Once you have identified your purposes and the corners of the rhetorical triangle, it’s time to do some preliminary thinking about the relationships between those corners—that is, the sides: voice and message (attitude), message and audience (reception), and voice and audience (tone). Finish the sentences below.

Figure 5.2 Your Rhetorical Situation

Near the beginning of the writing project, you could write up a preliminary statement of purposeA preliminary tool for developing your purposes for a writing project, specifically your message, audience, voice, attitude, reception, and tone. based on how you complete these sentences and use it as a strategy memo of sorts:

Voice I am writing as a person unfamiliar with South Dakota culture who has been assigned the task of writing about it.
Message I want to convey the message that the Sturgis Motorcycle Rally is an interesting phenomenon of popular culture.
Audience I want to write to my teacher and the other members of my writing group.
Attitude My attitude toward the subject is pretty neutral right now, bordering on bored, until I find out more about the topic.
Reception I want my audience to know that I know how to research and write about any topic thrown at me.
Tone My tone toward my readers is semiformal, fairly objective, like a reporter, journalist, or anthropologist.

Because all the elements of the triangle are related to each other, all are subject to change when the direction of your work changes, so be open to the idea of returning to these questions several times over the course of your writing project. When you are ready to turn in your project, revise your preliminary statement of purpose into a final version, or writer’s memoA method of presenting, packaging, reflecting on, and commenting on one’s own writing project, specifically its message, audience, voice, attitude, reception, and tone., as a way of presenting and packaging your project, especially if your instructor invites such reflection and commentary.

Here’s an example of a writer’s memo submitted with the Sturgis Motorcycle Rally essay:

Voice I am writing as a kind of social historian and observer of a specific example of popular culture.
Message I want to convey the message that the Sturgis Motorcycle Rally has become an important part of the identity of Sturgis and the surrounding area.
Audience I want to write to my instructor and classmates—but also to the citizens of Sturgis, South Dakota.
Attitude My attitude toward the subject is neutral to positive. In general I think the rally has been good for Sturgis over the years.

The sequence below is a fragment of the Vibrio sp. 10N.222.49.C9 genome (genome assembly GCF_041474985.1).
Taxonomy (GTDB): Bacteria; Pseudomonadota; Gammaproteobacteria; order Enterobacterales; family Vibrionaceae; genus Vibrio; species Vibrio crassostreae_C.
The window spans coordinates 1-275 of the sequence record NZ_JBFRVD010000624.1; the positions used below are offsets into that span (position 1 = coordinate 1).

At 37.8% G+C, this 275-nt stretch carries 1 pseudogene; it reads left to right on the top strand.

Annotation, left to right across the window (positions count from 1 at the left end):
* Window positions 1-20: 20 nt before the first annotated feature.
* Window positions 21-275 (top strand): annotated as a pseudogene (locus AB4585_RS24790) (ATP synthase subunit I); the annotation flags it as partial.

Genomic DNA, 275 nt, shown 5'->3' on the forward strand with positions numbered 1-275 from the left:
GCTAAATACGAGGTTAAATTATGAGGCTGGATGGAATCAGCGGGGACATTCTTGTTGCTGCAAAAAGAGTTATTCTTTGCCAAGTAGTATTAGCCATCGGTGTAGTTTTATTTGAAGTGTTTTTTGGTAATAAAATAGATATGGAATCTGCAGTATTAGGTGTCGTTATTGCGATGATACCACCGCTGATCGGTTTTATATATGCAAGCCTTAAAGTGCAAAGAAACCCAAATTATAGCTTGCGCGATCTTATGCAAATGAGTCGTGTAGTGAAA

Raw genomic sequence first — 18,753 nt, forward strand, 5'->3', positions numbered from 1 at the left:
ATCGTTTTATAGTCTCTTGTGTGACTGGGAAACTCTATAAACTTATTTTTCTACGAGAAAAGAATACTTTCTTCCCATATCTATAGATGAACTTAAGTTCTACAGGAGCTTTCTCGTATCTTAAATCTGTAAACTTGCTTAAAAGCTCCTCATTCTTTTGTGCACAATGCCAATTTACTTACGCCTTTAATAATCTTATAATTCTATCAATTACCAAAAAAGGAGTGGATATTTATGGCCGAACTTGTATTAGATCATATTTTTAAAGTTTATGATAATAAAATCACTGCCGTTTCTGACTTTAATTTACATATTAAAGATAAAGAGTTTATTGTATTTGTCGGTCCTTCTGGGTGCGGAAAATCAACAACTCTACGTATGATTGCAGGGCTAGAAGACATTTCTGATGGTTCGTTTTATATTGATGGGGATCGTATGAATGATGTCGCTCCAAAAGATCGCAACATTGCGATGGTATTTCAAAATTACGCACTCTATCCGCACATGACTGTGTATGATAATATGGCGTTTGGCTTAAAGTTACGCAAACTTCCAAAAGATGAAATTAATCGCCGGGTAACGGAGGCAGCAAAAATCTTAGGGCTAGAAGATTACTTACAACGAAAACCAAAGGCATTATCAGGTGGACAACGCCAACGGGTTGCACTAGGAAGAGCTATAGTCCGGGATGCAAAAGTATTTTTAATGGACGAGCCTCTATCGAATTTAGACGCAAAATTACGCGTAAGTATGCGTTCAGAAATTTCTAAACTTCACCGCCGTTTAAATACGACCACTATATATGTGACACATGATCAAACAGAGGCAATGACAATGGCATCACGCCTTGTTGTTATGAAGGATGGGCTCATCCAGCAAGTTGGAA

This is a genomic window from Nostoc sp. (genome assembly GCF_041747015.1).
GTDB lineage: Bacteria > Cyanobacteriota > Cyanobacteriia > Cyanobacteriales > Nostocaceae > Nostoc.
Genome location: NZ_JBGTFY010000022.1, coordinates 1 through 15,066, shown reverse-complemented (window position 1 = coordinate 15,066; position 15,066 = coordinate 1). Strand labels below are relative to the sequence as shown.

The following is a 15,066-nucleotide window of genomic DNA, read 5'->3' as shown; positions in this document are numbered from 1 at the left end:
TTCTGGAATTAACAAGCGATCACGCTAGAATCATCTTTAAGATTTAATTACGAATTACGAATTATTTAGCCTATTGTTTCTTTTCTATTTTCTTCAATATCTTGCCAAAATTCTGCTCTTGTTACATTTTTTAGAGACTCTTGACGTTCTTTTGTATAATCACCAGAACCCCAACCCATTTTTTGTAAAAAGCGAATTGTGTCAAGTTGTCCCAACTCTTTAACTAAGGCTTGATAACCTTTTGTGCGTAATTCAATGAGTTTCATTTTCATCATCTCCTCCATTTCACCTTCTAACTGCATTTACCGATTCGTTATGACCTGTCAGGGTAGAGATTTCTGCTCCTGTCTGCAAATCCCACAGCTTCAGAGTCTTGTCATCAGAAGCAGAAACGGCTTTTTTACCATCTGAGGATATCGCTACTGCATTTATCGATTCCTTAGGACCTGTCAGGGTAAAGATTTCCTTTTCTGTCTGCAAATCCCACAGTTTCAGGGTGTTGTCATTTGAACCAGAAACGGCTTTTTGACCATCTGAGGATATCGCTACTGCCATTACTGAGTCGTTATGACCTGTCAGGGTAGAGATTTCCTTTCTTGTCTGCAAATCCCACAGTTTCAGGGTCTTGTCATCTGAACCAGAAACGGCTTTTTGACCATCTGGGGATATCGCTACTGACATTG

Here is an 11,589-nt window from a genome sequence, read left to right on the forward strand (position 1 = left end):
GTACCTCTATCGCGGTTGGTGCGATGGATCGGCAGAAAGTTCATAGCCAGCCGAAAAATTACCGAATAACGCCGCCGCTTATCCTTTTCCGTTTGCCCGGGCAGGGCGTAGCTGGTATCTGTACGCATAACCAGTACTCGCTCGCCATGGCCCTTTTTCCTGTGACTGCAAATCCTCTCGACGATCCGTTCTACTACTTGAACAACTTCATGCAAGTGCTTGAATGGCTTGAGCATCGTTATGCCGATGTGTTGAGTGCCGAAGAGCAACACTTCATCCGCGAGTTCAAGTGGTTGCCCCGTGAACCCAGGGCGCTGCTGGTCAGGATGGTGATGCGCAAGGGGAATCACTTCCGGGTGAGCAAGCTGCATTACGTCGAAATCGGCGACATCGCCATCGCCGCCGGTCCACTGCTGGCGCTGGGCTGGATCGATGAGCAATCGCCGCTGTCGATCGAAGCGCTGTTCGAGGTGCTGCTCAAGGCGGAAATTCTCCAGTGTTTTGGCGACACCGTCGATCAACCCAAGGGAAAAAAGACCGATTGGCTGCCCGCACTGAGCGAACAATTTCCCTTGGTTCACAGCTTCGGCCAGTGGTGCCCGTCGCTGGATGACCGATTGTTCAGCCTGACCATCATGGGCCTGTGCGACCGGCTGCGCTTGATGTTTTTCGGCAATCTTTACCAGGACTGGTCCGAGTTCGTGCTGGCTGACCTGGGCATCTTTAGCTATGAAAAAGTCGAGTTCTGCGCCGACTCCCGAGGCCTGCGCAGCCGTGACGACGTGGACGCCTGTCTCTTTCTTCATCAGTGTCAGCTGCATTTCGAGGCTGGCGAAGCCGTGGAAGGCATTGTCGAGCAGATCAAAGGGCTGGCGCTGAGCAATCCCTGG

Reception I want my audience to understand and appreciate Sturgis Motorcycle Rally, and maybe to think about how something like it could work well in our community.
Tone My tone toward my readers will be informal but informative, and occasionally humorous, to fit the craziness of Sturgis Motorcycle Rally.

Key Takeaways

  • When completing a class assignment, your instructor will often dictate a required writing form. When you are able to choose your own writing form, you should choose a form that you think would work well for your planned writing.
  • Understanding your audience allows you to gauge the level of information you should provide, choose a tone you want to use, and decide the approach you want to take.
  • Your purposes for writing include what you want to learn about your own message, how you want your audience to receive your message, and the kind of working relationship you want to establish with your audience.

Exercises

  1. Describe five possible topics you could use as the basis for an opinion essay.
  2. You are to writing an essay that is a call to action. List five topics you could write about.
  3. You are being asked to describe an important event in your childhood. What form of writing from the list in this section would be most appropriate?
  4. You are writing a letter of application for a college scholarship sponsored by a local business. For what audiences would you write the letter?
  5. You are writing an opinion essay and submitting it as a letter to the editor at your local newspaper. For what audiences would you write this letter?
  6. From the list of purposes in this section, choose a purpose that would match this assignment: Write a letter to the editor for the school paper detailing why your classmates should vote for you for class president.
  7. With your writing group, use the statement of purpose questions to sketch out the details on voice, message, audience, attitude, reception, and tone for the writing ideas you generated for Question 1 and Question 2 above.

5.4 Outlining

Learning Objectives

  1. Recognize that an outline allows you to visually see the relationships between ideas for a writing project.
  2. Understand that you can create an outline by hand but that using a computer provides useful conveniences.
  3. Understand the lettering and numbering system and the indenting system used in outlining.